The birth of Thomas B. Morton occurred in Ireland on June 30, 1862, and as a babe in arms he was brought to this country, and reared and educated in Akron, Ohio. From May, 1876, to 1882, he was a cowboy in Montana, rode the range and saw many stirring scenes in those early days, and was a member of the Law and Order League. Some of the old brands he worked under were Circle S, 7 Bar 7, T C P, and S & K. C. M. Russell, then known as "Kid Russell," now a resident of Pasadena, the famous painter of western scenes, wild cattle and horses and cowboys, was his partner and friend in his cowboy days in Montana. One of the first pictures he made was while he was a member of the S & K outfit, when he cut a piece of canvas from a tent and with charcoal drew a picture of cow­boy life. This was sent to the S & K outfit and later used as a brand.


Mr. Morton recalls the hanging of a number of cattle thieves; the last to be strung up was Con Murphy, who was hanged near Helena, Montana. When he was a cowboy he wore his hair long and curly, the fashion those days for the men of the plains. Later, he was teaming and freighting to and from Helena from 1884 to 1891. In 1892 he came to San Francisco and worked for the Pacific Gas and Electric Company, digging ditches at $1.75 for a day of twelve hours. In 1896 he went to Chicago and worked on a drain­age canal. Returning to the Pacific Coast in 1897, he became super­intendent of construction for the Great Northern Railway in Wash­ington, in the building and excavating of the Cascade tunnel, which took three years to complete. The tunnel was three miles and 1785 feet long, the longest tunnel in the world at that time. One thousand men were employed at each end, and all records were broken in its construction. In 1900 he went to San Francisco and entered the employ of the California Construction Co., general contractors. He worked for them in various places, at tunnel construction in Kern County, in San Diego, and in Honolulu, deepening the harbor and building government coal docks.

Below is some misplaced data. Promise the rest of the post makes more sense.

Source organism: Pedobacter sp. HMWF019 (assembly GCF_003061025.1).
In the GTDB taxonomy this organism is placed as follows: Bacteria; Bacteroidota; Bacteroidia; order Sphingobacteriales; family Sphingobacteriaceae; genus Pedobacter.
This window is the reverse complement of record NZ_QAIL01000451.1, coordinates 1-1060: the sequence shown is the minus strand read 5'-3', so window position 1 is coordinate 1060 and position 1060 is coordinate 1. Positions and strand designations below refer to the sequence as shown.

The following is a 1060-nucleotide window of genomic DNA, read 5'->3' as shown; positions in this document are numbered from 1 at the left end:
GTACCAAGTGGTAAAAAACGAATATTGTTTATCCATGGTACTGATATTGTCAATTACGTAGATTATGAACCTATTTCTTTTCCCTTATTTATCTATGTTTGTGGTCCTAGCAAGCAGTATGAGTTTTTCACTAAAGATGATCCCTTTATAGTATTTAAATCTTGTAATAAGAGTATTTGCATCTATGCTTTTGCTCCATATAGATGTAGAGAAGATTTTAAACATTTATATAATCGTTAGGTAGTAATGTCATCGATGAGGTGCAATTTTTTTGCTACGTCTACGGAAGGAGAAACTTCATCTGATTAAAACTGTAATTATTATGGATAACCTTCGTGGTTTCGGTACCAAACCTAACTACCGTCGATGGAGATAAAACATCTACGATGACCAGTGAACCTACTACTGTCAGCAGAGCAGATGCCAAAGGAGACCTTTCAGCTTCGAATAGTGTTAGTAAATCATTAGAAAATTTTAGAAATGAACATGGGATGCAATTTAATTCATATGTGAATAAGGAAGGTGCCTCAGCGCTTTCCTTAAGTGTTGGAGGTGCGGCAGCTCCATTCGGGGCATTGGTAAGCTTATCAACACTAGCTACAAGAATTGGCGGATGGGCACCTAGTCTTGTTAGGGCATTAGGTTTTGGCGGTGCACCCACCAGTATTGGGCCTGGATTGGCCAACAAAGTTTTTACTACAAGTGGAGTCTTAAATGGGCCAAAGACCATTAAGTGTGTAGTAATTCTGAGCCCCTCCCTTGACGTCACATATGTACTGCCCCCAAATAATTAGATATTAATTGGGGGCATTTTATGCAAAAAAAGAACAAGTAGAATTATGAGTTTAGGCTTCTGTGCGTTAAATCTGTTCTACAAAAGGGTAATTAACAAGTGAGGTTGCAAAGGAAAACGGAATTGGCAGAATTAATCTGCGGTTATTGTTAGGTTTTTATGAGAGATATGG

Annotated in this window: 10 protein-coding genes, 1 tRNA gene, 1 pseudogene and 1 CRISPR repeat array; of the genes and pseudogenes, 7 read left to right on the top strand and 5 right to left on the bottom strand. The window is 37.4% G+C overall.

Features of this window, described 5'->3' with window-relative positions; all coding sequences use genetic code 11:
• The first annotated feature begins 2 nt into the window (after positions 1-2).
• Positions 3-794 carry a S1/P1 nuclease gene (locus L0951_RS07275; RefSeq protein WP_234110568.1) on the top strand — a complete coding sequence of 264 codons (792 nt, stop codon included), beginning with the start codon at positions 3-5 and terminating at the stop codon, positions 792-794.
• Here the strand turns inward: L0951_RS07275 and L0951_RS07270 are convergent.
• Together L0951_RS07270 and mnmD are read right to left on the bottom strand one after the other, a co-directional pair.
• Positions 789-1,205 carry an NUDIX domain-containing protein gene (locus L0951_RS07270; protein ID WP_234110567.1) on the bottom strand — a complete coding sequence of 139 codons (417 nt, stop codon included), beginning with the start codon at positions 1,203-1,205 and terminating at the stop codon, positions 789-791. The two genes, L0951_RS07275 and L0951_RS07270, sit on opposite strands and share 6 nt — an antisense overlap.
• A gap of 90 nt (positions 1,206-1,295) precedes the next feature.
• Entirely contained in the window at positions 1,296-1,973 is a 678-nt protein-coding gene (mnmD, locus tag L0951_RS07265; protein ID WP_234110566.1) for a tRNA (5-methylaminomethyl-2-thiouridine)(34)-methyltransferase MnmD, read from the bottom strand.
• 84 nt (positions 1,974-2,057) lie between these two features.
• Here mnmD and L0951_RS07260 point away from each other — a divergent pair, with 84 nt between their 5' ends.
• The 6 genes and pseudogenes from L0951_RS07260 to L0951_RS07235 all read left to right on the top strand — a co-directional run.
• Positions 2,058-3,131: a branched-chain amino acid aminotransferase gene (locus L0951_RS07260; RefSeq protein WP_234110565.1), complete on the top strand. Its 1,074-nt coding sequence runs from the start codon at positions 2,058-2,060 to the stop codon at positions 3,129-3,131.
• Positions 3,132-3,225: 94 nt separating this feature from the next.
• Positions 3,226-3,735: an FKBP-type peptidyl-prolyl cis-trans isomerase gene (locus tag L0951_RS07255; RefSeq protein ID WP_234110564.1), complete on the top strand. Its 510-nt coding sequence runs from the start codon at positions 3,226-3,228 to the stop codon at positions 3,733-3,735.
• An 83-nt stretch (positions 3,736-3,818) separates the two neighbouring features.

Coming to Los Banos in 1907, Mr. Morton took up the auto­mobile industry. The only car he owned before coming to Los Banos was a 1903 Reo. In 1912 he engaged in the garage business when there were only two autos in Los Banos. He sold the first Ford car on the West Side of the valley and had the only auto agency from Tracy to Fresno. He has sold the Reo, Studebaker and Haynes cars, and now has the agency of the Oakland. The first auto repair shop in the valley was under a spreading pine tree on the Pacheco Pass road, and was operated by Mace Roberts and Bill Knight; and with the aid of the subject of this sketch many a disabled car was repaired on that spot.


In 1911, Thomas B. Morton was married to Minnie Cavala, born on her father's ranch in Badger Flat, Merced County. Her father was a native of Italy and came to California in the early days. The old Cavala home ranch is still in the possession of the family. Mr. Morton is a member of Mountain Brow Lodge of Odd Fellows of Los Banos.


History of Merced County California With a Biographical Review OF The Leading Men and Woman of the County Who Have Been Identified with Its Growth and Development from Early Days to the Present

Author: John Outcalt (1925)

Thomas B. Morton,  page 776

Contributed by: Carol Lackey